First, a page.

Talking Threats : The Social Construction of National Security in Russia and the United States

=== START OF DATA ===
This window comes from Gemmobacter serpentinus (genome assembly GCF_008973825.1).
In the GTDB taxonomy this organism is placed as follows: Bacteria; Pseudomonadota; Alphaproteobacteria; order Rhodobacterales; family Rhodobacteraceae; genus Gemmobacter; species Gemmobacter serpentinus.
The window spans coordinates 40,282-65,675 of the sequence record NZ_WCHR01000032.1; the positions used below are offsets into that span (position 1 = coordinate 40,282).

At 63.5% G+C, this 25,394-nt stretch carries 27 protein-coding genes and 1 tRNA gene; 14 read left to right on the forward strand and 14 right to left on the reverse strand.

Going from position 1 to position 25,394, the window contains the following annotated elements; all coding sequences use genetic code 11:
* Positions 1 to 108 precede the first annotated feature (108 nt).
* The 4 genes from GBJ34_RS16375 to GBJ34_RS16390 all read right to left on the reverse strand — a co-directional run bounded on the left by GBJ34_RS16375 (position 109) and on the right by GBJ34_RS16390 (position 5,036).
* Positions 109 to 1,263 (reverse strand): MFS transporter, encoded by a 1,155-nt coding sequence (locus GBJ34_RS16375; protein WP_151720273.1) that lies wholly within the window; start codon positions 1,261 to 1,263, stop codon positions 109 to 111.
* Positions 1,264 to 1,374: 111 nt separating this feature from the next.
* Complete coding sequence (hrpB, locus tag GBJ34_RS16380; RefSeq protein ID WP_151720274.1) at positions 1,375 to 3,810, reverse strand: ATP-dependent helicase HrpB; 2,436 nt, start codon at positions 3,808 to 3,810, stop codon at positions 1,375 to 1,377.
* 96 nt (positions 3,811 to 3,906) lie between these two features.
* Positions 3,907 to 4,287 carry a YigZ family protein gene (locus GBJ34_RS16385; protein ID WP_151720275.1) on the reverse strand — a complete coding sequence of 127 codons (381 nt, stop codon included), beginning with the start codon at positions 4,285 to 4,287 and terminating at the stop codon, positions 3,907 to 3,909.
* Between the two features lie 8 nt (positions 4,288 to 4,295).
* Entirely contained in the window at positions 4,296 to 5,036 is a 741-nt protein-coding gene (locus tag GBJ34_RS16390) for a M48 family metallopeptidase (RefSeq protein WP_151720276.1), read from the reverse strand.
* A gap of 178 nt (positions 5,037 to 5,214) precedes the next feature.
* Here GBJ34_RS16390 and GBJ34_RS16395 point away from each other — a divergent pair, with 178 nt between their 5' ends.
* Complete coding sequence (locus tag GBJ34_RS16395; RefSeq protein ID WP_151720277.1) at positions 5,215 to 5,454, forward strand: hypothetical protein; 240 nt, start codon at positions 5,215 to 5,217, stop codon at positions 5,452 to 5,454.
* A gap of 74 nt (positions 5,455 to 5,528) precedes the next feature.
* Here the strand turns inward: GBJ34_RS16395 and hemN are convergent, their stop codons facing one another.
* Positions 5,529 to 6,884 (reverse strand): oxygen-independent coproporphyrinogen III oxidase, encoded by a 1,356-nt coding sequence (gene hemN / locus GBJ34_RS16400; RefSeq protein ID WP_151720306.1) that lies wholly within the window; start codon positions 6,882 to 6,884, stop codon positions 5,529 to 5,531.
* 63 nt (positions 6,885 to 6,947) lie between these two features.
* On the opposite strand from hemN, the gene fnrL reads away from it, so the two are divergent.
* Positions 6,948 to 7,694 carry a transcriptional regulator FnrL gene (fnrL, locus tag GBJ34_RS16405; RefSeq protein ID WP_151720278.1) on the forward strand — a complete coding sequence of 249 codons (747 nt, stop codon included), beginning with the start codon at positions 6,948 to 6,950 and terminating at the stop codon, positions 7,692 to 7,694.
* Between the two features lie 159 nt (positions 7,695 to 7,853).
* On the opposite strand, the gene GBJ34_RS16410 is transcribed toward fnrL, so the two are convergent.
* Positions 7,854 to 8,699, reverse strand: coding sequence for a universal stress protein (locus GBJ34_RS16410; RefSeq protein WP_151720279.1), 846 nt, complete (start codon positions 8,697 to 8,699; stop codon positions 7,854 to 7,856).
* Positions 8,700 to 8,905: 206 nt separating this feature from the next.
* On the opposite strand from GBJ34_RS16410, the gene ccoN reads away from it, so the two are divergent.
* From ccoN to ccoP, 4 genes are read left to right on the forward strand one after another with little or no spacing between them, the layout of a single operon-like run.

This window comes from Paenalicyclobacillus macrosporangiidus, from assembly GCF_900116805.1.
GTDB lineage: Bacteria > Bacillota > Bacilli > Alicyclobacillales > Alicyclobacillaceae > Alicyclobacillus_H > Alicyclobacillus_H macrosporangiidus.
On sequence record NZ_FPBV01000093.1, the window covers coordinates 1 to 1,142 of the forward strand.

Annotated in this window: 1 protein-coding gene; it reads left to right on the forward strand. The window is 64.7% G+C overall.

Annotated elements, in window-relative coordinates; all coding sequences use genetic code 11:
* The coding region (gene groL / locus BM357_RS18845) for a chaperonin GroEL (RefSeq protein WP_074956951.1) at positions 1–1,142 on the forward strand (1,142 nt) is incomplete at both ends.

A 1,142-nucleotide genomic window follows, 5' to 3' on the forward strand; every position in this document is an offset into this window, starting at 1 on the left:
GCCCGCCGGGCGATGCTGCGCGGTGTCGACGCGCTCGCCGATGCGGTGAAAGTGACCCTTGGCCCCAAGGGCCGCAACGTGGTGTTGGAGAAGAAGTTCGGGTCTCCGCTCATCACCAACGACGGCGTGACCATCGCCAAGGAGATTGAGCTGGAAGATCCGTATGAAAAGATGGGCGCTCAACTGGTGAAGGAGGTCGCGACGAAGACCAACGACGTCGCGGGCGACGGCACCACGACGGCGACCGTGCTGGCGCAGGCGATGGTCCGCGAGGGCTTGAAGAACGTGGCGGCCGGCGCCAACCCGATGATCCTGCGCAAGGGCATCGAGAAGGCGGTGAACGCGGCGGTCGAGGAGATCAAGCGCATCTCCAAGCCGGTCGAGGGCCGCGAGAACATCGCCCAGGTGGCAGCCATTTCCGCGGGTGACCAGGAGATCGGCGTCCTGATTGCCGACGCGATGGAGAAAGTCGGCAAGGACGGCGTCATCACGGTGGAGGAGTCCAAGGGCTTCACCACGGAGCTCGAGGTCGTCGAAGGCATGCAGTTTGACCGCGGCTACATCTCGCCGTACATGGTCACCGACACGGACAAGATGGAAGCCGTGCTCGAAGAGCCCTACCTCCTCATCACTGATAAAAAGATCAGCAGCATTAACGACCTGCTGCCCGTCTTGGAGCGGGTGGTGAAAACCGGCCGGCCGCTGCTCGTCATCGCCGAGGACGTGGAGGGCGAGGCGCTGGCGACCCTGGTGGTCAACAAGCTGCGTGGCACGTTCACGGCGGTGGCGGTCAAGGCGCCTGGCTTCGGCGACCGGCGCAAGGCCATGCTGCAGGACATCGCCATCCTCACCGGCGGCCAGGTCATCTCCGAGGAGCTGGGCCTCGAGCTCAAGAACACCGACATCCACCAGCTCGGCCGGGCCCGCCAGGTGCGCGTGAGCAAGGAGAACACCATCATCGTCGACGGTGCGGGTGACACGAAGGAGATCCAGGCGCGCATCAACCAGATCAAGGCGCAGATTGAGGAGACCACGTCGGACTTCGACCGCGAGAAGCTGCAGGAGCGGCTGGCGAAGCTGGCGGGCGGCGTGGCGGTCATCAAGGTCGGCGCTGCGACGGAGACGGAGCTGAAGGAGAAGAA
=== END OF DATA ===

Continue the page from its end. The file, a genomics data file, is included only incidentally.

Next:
Abstract: Why are some issues seen as threats? This dissertation attempts to explain the dynamics of threat construction by national decision-makers. The theoretical ambition is twofold: first, the dissertation aims at improving the research on threat construction by suggesting a broad approach that analyzes this process in a structured manner. Second, the dissertation also contributes to the more mainstream International Relations security research agenda, which often under-problematizes this issue. The point of departure is that the link between a condition (e.g. structure) and threat framing (e.g. agency) is not to be taken for granted, and that threat construction is subjective and varies among actors.  This assertion is supported by the findings of the dissertation’s component parts. Essay I finds that US security doctrines such as the Truman and Bush doctrines are not routine responses to external threats but rather the natural continuation of a political and societal discourse in which certain norms and identities interact. Essay II finds that a condition that could lay the foundation for a threat construction does not necessarily evoke such a reaction, such as the HIV/AIDS epidemic in Russia. Essay III demonstrates the opposite situation; that a securitization can take place although the contextual conditions do not necessarily point toward such a move, such as US President Clinton’s declaration that AIDS is a threat to the national security of the United States. Essay IV proposes a framework that incorporates explanatory factors from the international, the domestic, and the individual levels of analysis. Such a framework allows for a more refined analysis which better captures the contingent relationships between factors. Taken together, the findings of this dissertation indicate that the correlations between conditions and threat constructions are intricate, and that the explanation of a securitization lies in the interaction of certain social and cognitive processes.